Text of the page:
I run, but I don't call myself a runner. I actually hate running.
I don't get that elusive runners high that everyone seems to talk about, instead, I just get injury's. I've racked up thousands of dollars in doctors bills because of running related injuries. You would think that I have been running all my life, but I haven't. I only took up the sport about three years ago.
I ran my first 5k in celebration of my 30th birthday. I actually placed in the top 3 for my age division. After that race, I made friends with my local podiatrist and was in his care for about a year. I had some major foot issues (name your foot "itis" and I had it!), most of them occurring and flaring up because of running. I now wear custom orthodics. Sexy, right?!
Last year, I ran my first half marathon. I had major surgery just four months before the race, but was determined to train and run just to show myself that I could.
I ended up with a knee injury that slowed me down but I was determined to run. I will never forget the feeling as I ran through the streets of Tacoma. I would tear up when I would see little kids lining the streets with signs of encouragement for their moms. Husbands cheering and volunteers ringing bells and shouting out "you go girl". I ran with a feeling of pride that I could do this and at the end, I was thankful that I had.
I had the worst blister from my socks rubbing in my shoes from the rain and even lost a toe nail because of it. At that point, I felt like I could have taken on the title of "runner", but I didn't want to embrace it.
When winter rolls around, and the skies are dark and grey, I tend to hibernate. I stop running on a regular basis. I hate running on the treadmill. The thing that I hate the most about training for an endurance race, like a half marathon, is that it changes the way I work out.
I work out 4-5 days a week for around 1-2 hours a day. I do classes, I lift weights and I do cardio, mostly on the elliptical or the bike because it's easier on my knees. But when I train for a race, I have to focus on getting long runs in, getting short runs in, and generally just running.
Did I mention that I hate running?
This summer, I have a friend that had just come off of running and training for her fourth half marathon. She needed to squeeze in some longer runs on a weekly basis to keep her stamina up, and I told her I would like to join her. So we started running early every Saturday morning.
I went from not running at all, to running at least 12 miles a week. On Saturday we would fit in a long run together, and while we talked, the time passed quickly. We started with 5 miles the first week, then the next week we did 7.5. During the week, I warmed up at the gym with a 5k at least 3 days a week. Once I hit 7.5 miles, I had a crazy thought to run a half marathon again.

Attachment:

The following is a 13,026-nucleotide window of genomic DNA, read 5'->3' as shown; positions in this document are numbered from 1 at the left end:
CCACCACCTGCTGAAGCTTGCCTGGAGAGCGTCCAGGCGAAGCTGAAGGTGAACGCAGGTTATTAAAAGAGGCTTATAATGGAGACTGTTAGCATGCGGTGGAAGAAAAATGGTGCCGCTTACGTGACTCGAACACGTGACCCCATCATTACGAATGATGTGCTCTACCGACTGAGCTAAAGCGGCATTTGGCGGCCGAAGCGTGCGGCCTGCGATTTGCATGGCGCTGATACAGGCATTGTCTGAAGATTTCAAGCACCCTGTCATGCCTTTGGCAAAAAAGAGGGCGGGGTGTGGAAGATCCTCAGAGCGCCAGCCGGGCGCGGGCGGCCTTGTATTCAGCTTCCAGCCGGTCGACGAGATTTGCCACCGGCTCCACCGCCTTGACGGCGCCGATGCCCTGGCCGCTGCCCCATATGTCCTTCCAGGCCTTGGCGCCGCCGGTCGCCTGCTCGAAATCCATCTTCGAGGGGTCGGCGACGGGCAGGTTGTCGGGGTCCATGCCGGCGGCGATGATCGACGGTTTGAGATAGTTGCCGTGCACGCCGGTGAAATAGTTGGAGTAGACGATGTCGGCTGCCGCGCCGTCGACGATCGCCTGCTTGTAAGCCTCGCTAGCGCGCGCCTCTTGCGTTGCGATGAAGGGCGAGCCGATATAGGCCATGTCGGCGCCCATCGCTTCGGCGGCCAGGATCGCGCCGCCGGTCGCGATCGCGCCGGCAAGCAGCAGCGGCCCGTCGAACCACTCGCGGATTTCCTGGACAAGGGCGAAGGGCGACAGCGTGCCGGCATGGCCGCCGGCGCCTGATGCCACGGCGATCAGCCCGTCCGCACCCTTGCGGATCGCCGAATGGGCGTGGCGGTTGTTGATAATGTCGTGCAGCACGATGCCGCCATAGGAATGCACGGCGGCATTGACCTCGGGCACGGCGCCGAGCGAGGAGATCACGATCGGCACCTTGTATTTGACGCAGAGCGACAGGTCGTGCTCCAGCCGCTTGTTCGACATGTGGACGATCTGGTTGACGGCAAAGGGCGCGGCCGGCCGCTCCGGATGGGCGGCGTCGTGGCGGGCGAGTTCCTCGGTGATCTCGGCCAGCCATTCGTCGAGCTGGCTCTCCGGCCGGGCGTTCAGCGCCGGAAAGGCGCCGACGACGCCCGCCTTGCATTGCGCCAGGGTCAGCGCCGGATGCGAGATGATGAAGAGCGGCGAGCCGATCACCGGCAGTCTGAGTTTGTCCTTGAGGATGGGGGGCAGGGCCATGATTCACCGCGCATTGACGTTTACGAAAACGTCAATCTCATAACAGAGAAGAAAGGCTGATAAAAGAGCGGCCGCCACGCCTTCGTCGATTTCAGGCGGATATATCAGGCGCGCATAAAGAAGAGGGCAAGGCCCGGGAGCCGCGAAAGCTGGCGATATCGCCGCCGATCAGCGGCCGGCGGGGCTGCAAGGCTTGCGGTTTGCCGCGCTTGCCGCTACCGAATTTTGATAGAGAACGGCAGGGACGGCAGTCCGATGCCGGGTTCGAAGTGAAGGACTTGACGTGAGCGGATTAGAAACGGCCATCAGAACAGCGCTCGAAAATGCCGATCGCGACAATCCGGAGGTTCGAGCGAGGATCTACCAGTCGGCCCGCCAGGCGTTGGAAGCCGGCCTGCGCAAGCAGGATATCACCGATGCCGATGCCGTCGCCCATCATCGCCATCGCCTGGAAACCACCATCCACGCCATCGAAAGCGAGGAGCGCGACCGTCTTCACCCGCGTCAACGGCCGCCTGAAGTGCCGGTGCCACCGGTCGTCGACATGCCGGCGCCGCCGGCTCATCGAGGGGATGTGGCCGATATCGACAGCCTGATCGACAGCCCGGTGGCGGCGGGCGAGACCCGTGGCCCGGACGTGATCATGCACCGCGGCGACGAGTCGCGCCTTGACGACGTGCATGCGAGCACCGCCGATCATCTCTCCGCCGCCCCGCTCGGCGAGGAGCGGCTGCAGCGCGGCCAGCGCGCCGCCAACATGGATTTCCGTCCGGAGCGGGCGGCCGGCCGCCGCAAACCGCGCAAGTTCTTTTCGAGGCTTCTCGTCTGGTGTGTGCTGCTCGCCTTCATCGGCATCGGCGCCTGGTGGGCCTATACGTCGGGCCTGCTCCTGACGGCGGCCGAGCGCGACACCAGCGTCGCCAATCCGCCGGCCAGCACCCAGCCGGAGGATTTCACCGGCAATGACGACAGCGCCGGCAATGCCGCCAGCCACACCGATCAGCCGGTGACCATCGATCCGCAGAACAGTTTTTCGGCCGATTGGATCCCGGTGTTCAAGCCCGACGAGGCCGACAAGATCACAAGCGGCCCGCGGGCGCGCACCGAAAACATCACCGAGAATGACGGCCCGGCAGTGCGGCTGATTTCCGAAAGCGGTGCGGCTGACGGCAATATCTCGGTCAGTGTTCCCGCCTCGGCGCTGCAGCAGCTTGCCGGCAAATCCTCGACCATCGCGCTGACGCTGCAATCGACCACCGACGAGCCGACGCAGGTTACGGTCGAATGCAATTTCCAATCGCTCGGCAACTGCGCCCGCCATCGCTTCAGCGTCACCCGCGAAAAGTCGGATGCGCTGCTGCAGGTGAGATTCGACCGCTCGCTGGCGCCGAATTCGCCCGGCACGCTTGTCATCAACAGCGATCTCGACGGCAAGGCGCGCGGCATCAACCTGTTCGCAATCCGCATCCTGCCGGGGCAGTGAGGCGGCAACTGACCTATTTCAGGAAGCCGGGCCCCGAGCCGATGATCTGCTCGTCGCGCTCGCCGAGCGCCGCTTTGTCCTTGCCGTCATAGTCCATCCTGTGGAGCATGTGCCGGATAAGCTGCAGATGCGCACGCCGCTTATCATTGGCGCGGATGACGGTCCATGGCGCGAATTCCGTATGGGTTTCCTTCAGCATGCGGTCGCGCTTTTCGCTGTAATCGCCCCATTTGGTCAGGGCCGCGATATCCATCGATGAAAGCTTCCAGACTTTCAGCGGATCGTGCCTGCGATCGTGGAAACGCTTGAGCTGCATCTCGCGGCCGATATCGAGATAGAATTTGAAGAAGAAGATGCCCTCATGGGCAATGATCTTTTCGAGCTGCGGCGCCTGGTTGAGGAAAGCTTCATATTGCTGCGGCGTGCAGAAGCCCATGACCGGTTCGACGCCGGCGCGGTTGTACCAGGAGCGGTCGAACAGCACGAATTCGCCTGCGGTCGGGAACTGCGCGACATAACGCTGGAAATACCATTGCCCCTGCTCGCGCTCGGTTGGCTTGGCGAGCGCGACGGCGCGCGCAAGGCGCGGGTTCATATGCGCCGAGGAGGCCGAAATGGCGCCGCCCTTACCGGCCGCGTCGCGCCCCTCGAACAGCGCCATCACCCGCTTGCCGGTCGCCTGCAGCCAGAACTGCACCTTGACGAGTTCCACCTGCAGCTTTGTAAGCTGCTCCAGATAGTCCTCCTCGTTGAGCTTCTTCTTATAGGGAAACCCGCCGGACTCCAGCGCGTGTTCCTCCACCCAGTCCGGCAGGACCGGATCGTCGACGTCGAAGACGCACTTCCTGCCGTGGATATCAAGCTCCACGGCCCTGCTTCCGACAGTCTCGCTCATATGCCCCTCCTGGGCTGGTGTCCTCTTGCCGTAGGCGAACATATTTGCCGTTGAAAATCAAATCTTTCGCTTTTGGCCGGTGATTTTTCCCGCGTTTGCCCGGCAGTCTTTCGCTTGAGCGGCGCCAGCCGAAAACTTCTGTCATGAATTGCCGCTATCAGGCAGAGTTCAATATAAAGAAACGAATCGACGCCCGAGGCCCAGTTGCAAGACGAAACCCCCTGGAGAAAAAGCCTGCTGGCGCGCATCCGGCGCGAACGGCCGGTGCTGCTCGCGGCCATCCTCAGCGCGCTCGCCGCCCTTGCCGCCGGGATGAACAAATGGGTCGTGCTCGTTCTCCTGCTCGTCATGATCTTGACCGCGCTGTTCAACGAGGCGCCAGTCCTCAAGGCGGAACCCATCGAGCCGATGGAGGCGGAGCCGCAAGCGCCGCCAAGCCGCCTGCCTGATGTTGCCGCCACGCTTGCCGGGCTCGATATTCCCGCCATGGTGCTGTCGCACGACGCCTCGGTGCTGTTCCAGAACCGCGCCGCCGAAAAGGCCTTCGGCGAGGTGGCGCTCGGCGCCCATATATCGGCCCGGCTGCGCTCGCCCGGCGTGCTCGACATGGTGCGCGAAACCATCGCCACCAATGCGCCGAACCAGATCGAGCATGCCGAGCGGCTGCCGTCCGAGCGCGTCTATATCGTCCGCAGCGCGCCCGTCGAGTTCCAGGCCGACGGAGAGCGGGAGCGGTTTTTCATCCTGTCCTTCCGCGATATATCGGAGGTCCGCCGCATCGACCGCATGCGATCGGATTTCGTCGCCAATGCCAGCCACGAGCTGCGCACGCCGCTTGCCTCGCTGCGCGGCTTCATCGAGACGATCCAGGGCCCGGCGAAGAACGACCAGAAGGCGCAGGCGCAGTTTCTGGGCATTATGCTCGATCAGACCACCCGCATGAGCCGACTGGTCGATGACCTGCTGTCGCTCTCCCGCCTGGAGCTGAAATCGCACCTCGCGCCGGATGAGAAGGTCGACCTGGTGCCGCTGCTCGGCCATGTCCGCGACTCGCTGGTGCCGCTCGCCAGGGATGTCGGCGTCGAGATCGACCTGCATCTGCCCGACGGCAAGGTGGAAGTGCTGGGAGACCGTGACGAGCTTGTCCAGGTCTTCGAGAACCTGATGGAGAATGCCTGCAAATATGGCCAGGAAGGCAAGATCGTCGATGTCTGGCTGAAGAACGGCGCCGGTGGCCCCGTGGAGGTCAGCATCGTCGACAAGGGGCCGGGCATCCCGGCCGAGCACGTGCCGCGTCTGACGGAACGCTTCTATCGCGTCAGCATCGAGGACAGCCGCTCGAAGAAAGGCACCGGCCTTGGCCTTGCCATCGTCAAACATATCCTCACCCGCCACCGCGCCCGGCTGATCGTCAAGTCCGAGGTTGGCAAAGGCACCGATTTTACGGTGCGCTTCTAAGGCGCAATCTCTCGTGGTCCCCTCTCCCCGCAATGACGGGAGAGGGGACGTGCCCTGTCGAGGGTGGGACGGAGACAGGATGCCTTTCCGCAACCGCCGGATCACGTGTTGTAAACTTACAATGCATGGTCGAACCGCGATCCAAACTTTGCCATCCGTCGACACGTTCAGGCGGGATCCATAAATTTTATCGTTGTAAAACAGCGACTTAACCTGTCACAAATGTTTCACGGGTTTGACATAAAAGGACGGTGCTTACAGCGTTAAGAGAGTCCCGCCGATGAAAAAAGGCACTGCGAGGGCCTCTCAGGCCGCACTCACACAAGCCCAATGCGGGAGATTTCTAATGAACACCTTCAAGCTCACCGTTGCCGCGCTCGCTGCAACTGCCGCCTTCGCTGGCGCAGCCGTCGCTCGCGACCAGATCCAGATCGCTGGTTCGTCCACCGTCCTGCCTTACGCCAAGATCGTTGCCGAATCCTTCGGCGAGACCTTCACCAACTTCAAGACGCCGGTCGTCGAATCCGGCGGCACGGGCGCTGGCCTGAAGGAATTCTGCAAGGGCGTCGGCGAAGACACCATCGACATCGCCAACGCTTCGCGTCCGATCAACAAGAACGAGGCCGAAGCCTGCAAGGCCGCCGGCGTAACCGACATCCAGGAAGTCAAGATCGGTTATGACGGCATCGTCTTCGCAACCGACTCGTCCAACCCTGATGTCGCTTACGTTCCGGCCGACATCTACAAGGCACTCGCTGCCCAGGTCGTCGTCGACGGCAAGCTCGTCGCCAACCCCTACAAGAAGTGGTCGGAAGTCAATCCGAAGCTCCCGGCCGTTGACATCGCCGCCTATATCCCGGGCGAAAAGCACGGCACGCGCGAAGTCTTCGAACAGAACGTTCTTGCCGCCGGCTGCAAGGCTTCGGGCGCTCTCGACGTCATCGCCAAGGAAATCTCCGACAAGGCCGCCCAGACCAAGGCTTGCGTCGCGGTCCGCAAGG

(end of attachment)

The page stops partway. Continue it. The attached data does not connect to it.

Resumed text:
I ran 9 miles on my own the next week to see if indeed I was ready and then I signed up for a half marathon that was less than a month away. Crazy? Yep! I continued to train and after my last long training run of 11 miles, I felt great. I knew I was ready to run the Tacoma Narrows Half.
For some reason I had a goal for myself to complete a half marathon in less than 2 hours. I have no idea where I pulled that number from, or why I wanted to complete a race in that time, but I did. My first half marathon I crossed the finish line in 2:02. I was satisfied with my time, but knew there were a few things I could work on to shave off a few minutes (like start a bit faster and not take as much time at the water stations)...oh and not just come out of major surgery!
I started my second half marathon physically prepared, but not mentally prepared. Endurance running is very mental and I didn't prepare myself for that. I had a goal time in mind, but hadn't really trained any differently for this race to make me hit that goal time. I started off too fast (at times, I was running nearly 2 1/2 minutes faster than I trained), and I hit a wall. I was able to maintain that faster speed for about 8 miles of the course, and then I was spent.
I wanted to quit. I don't remember much about running the streets, what I do remember is the self talk I had to do to get myself moving every step of the way. As I came to the 11 mile mark, the two hour pacer started to move in front of me. The gal running next to me said "oh no you don't!" and I knew that I could either make the choice to pick up my pace, or concede to the fact that I wasn't going to make my goal time.
The question I have to ask myself is running a race about the finish or is about the goal you have set? At that point in the race, I was happy to just finish and I thought as long as I have that pacer in my sights, I can still finish close to my desired goal time. A win win.
At the final half mile of the race, the 2 hour pacer stopped in front of me and said she was a bit ahead of schedule. I was quite relieved and didn't realize how important that goal time was to me. I crossed the finish line with an official time of 1:58.04, but with a time of 1:55.31 on my Garmin (I stopped it at the water stations). Under two hours.
I found a curb and sat down thankful that the worst run of my life was over. I had the worst attitude, and part of me was glad that I could cross that goal time off my list of things I wanted to accomplish in life.